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Where to Stay in Denali: The 19 Best Hotels & Vacation Rentals

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Denali is the highlight for many people visiting Alaska. I hear it all the time, from being the top destination people want to visit while planning to the stories they share of their favorite Alaska memories after returning home: Denali is a special, unforgettable place.

But Denali has some things going against it from a planning perspective. It’s isolated – over 200 miles from Anchorage and 100 miles from Fairbanks. There’s only one road and one railroad line to get there. And there are only a handful of hotel options and restaurants to choose from – even during the peak summer season. It can be hard to choose where to stay in Denali, especially with such limited options.

Where to Stay in Denali Hero

While growing up in Alaska, I spent a summer working in Denali and had a chance to get to know the area first-hand. I’ve been into basically all of the properties in the area due to my work, and have stayed in a fair number of them, too. I know where *I* want to stay when I visit Denali, and that’s what I’m sharing in this post. This isn’t meant to be a comprehensive listing of every single place to stay in Denali; it’s my curated list based on my experience and expertise traveling in Alaska.

Read on to learn the five best accommodations in Denali – three hotels and two vacation rentals, plus a bonus property I think is fascinating if you find yourself looking for that kind of stay. By the end, you’ll know where to stay in Denali – according to an Alaskan!

In this post, I promote travel to a national park that is the traditional lands of the Tanana and Dënéndeh peoples. With respect, I make a formal land acknowledgment, extending my appreciation and respect to the past and present people of these lands. To learn more about the peoples who call these lands home, I invite you to explore Native Land.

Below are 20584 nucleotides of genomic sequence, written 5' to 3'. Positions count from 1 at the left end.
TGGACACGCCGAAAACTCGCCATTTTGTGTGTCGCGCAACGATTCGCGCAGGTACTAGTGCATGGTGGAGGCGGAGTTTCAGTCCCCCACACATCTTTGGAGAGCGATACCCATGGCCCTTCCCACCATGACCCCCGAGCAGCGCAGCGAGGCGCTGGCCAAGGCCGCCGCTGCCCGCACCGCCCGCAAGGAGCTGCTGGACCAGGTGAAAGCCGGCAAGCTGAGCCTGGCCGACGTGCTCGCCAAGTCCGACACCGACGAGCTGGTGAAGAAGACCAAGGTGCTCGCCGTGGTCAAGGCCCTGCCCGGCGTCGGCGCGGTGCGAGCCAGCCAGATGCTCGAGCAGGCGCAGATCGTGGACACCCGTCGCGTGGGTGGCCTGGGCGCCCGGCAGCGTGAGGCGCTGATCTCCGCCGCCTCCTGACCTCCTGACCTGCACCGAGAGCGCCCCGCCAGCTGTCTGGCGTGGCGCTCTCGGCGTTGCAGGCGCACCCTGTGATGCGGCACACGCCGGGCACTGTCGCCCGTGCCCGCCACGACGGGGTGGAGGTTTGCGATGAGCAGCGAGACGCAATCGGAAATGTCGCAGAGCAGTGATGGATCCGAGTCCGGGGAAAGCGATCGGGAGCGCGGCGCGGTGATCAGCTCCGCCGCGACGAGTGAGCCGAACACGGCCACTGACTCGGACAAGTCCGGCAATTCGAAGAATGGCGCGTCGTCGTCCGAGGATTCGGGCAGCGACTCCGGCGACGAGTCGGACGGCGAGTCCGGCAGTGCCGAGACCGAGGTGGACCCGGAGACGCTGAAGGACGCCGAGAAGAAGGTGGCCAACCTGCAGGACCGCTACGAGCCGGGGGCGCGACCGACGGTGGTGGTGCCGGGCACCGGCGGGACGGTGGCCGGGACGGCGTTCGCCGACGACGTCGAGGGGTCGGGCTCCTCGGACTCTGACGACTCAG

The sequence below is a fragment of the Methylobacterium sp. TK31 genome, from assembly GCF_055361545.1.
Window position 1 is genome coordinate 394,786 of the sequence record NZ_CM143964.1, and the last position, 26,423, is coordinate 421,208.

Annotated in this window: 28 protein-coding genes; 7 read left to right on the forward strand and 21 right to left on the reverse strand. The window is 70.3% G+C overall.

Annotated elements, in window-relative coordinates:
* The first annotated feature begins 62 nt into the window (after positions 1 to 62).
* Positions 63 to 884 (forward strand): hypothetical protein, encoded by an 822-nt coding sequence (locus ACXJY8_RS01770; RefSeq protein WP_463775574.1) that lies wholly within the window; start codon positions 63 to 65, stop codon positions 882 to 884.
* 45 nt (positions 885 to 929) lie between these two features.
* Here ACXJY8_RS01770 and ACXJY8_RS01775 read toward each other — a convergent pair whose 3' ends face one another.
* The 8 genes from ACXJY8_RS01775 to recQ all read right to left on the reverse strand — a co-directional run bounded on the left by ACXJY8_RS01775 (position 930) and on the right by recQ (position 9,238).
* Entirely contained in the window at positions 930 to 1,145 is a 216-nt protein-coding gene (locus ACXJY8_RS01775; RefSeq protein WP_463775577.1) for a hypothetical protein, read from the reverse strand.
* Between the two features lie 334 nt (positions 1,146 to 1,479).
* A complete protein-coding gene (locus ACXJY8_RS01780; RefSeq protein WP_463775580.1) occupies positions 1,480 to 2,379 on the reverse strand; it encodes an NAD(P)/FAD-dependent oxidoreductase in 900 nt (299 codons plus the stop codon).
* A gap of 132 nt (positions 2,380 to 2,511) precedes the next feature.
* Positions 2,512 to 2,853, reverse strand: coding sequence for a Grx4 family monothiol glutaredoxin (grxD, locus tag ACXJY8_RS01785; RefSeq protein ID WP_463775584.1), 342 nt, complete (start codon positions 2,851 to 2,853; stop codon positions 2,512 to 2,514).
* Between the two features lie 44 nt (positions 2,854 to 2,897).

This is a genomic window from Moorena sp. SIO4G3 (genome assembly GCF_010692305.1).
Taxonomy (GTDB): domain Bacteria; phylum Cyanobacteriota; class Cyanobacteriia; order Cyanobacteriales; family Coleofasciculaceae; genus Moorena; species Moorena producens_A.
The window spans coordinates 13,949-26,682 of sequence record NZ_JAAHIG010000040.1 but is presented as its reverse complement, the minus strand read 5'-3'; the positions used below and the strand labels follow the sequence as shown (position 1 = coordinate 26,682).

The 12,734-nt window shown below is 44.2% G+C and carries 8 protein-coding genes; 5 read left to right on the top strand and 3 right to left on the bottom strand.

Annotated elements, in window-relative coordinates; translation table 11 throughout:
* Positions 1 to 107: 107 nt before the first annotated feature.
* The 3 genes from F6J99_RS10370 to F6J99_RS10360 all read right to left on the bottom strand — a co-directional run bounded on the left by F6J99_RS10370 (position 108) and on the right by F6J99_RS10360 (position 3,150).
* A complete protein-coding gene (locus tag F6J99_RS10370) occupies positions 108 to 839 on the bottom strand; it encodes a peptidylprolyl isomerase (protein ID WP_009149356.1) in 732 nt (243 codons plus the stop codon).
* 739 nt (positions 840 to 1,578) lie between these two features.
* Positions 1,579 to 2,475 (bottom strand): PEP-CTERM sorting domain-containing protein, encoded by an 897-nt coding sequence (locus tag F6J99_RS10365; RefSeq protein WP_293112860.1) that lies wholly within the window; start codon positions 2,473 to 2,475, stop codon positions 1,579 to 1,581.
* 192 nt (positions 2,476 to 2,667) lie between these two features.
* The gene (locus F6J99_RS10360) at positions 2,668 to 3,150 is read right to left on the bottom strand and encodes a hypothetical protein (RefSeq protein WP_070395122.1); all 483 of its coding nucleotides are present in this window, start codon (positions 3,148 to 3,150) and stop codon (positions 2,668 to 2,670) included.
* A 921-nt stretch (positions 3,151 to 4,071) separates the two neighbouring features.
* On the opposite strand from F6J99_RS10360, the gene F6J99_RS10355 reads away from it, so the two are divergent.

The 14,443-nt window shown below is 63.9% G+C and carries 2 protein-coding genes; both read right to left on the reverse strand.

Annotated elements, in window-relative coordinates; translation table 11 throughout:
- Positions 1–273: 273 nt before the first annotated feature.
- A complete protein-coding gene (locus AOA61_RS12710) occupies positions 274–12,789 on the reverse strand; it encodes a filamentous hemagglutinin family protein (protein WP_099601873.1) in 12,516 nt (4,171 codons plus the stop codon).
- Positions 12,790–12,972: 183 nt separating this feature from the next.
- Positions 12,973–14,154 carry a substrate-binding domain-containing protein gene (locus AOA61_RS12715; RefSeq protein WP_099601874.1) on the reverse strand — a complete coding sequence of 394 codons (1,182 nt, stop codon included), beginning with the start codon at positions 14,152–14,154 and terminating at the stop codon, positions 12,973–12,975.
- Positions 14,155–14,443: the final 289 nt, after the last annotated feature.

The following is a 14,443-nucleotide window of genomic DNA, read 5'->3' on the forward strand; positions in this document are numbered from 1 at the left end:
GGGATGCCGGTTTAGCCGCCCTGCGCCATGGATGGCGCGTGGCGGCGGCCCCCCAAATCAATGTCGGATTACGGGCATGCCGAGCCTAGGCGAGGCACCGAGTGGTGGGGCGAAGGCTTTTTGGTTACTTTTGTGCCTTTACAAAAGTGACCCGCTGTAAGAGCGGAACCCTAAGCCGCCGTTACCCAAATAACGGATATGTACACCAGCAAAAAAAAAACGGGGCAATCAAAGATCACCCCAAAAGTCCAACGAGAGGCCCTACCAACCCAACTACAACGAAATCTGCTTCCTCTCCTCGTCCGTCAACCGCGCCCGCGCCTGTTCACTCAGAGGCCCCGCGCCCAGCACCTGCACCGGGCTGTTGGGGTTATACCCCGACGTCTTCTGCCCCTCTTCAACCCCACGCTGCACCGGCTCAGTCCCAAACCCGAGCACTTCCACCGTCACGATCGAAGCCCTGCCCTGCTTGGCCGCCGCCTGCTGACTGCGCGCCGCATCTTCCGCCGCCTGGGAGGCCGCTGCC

This post was originally published in October 2021, and was updated most recently in January 2024.

Different Areas to Stay in Denali

Before jumping into the list of properties, I wanted to start with a brief explanation of the different areas you can stay in Denali. Because the Denali area is so big, people often don’t realize that there are different areas.

  • Nenana Canyon – Located within a mile of the entrance to Denali National Park, the Nenana Canyon (or “Glitter Gulch”) is the most popular area to stay and has eight hotels and cabin properties. You can ride the Alaska Railroad to Denali and stay in this area without a car and will have no problem getting around thanks to shuttles.
  • Denali Park – Located 6-10 miles south of the Denali National Park entrance, this small community has a few hotels, private residences available for rent, a couple of tour outfitters, and a few restaurants. You’ll need a car if you want to stay in this area since only a few properties have shuttles.
  • Backcountry – Located 85-92 miles along the Denali Park Road, Kantishna is the “backcountry” community with three hotels. You can have to ride a bus (or take an air taxi) to reach these properties – so no car is needed.
  • Healy – Located 10 miles north of the Nenana Canyon, the small community of Healy has a few hotels and lots of local charm. You’ll save by staying out here but need a car to make the drive to Denali each day.